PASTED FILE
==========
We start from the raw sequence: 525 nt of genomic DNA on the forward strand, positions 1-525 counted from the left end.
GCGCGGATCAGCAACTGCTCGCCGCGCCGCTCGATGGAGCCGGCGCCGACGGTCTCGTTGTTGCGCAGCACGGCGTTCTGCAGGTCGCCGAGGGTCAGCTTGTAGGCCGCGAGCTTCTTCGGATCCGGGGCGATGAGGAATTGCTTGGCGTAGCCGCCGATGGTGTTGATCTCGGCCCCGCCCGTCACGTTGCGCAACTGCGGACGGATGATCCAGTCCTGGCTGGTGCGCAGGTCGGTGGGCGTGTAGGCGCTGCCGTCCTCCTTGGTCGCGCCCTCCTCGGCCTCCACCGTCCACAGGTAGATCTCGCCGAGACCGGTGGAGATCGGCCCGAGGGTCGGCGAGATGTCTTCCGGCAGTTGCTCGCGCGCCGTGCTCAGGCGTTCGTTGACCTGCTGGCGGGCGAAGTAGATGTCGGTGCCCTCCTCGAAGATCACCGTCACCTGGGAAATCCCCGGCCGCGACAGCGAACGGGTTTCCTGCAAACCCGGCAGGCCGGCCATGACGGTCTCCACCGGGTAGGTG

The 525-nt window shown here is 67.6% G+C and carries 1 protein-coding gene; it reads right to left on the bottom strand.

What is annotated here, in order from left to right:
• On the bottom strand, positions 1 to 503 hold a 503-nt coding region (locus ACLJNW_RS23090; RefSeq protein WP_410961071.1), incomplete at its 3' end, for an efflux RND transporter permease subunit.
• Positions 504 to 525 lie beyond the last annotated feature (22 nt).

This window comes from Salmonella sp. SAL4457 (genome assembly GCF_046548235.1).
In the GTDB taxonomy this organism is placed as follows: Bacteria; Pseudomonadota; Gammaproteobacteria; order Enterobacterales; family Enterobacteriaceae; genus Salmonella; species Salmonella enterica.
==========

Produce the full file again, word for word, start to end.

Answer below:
We start from the raw sequence: 525 nt of genomic DNA on the forward strand, positions 1-525 counted from the left end.
GCGCGGATCAGCAACTGCTCGCCGCGCCGCTCGATGGAGCCGGCGCCGACGGTCTCGTTGTTGCGCAGCACGGCGTTCTGCAGGTCGCCGAGGGTCAGCTTGTAGGCCGCGAGCTTCTTCGGATCCGGGGCGATGAGGAATTGCTTGGCGTAGCCGCCGATGGTGTTGATCTCGGCCCCGCCCGTCACGTTGCGCAACTGCGGACGGATGATCCAGTCCTGGCTGGTGCGCAGGTCGGTGGGCGTGTAGGCGCTGCCGTCCTCCTTGGTCGCGCCCTCCTCGGCCTCCACCGTCCACAGGTAGATCTCGCCGAGACCGGTGGAGATCGGCCCGAGGGTCGGCGAGATGTCTTCCGGCAGTTGCTCGCGCGCCGTGCTCAGGCGTTCGTTGACCTGCTGGCGGGCGAAGTAGATGTCGGTGCCCTCCTCGAAGATCACCGTCACCTGGGAAATCCCCGGCCGCGACAGCGAACGGGTTTCCTGCAAACCCGGCAGGCCGGCCATGACGGTCTCCACCGGGTAGGTG

The 525-nt window shown here is 67.6% G+C and carries 1 protein-coding gene; it reads right to left on the bottom strand.

What is annotated here, in order from left to right:
• On the bottom strand, positions 1 to 503 hold a 503-nt coding region (locus ACLJNW_RS23090; RefSeq protein WP_410961071.1), incomplete at its 3' end, for an efflux RND transporter permease subunit.
• Positions 504 to 525 lie beyond the last annotated feature (22 nt).

This window comes from Salmonella sp. SAL4457 (genome assembly GCF_046548235.1).
In the GTDB taxonomy this organism is placed as follows: Bacteria; Pseudomonadota; Gammaproteobacteria; order Enterobacterales; family Enterobacteriaceae; genus Salmonella; species Salmonella enterica.